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A Synthesis of Navajo Philosophy
By John R. Farella
221 pp. / 6.00 in x 9.00 in / 1990
Paper (978-0-8165-1210-2)
  
Related Interest
  - Philosophy and Religion
  - Navajo


Although they are among the most studied people on earth, the Navajo possess a complex philosophy. . . . A valuable source for those deeply interested in the structure of the Navajo universe, its mythology, and its central concept of long life and happiness. —Masterkey

This is a stimulating book. Essentially, it criticizes previous discussions of Navajo religion and philosophy for greatly underestimating their complexity and sophistication. . . . What the author discovers in Navajo thought is that the key concepts are interrelated in a grand, moral, ethical, philosophic, and cosmic unity." —American Anthropologist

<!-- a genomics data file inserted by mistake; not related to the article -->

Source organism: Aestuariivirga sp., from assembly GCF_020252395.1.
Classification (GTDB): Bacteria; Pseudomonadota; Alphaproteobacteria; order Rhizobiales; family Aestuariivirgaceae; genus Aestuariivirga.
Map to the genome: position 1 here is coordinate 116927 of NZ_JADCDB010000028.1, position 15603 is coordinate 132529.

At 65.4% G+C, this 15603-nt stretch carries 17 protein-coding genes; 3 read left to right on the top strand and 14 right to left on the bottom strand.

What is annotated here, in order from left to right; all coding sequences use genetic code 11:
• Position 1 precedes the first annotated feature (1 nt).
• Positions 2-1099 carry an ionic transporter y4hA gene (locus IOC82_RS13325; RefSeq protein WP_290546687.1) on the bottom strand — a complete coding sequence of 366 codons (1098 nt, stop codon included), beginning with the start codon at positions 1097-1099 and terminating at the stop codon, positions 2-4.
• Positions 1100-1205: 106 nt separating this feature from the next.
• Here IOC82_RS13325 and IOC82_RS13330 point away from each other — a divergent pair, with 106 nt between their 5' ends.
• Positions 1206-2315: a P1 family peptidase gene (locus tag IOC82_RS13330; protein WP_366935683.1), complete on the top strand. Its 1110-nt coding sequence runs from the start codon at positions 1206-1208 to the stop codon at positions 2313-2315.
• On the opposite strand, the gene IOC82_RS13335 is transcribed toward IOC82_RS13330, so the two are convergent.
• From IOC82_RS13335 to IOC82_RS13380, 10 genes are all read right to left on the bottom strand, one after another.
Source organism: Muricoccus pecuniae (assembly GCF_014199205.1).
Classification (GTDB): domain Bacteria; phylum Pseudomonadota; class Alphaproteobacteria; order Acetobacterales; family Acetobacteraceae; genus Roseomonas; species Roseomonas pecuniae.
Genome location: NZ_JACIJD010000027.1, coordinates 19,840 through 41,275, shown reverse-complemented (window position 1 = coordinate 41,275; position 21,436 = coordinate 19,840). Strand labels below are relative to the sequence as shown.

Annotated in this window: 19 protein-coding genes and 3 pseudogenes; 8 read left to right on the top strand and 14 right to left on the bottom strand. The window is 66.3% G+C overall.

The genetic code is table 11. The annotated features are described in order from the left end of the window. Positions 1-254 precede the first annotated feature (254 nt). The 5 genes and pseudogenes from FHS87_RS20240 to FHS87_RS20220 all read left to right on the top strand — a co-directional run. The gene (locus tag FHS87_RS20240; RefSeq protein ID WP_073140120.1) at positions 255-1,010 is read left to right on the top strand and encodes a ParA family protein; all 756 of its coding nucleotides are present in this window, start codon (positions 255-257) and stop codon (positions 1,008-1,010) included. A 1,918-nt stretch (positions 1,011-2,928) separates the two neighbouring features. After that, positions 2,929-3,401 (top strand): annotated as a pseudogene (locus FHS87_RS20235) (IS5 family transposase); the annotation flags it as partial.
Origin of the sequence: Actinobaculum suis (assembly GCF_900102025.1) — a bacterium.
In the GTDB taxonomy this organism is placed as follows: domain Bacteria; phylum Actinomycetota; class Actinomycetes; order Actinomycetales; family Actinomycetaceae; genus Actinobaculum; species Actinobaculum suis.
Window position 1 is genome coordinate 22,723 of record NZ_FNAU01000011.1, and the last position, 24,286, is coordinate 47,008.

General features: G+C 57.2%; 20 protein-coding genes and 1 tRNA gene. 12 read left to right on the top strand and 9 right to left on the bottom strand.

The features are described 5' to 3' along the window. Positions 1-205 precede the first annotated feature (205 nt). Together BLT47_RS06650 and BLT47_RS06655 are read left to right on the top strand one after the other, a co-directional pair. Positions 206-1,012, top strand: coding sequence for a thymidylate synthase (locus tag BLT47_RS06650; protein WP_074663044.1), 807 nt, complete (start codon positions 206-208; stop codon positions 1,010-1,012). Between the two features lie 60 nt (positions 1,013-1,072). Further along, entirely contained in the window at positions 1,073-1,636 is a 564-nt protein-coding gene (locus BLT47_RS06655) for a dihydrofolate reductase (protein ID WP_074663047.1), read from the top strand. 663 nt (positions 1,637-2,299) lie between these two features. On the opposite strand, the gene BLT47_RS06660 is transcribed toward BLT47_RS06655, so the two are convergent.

"Discredits dualists, both non-Indian and Indian, who see simplistic oppositions of Good and Evil in Navajo culture and philosophy. The concept of walking in beauty, as related to the proper growth of the corn plant, unifies the book, and Farella does some impressive cross-cultural linguistic analysis to derive practical and ceremonial applications of these central Navajo metaphors. . . . This is one of the better books on Indian religion" —Choice


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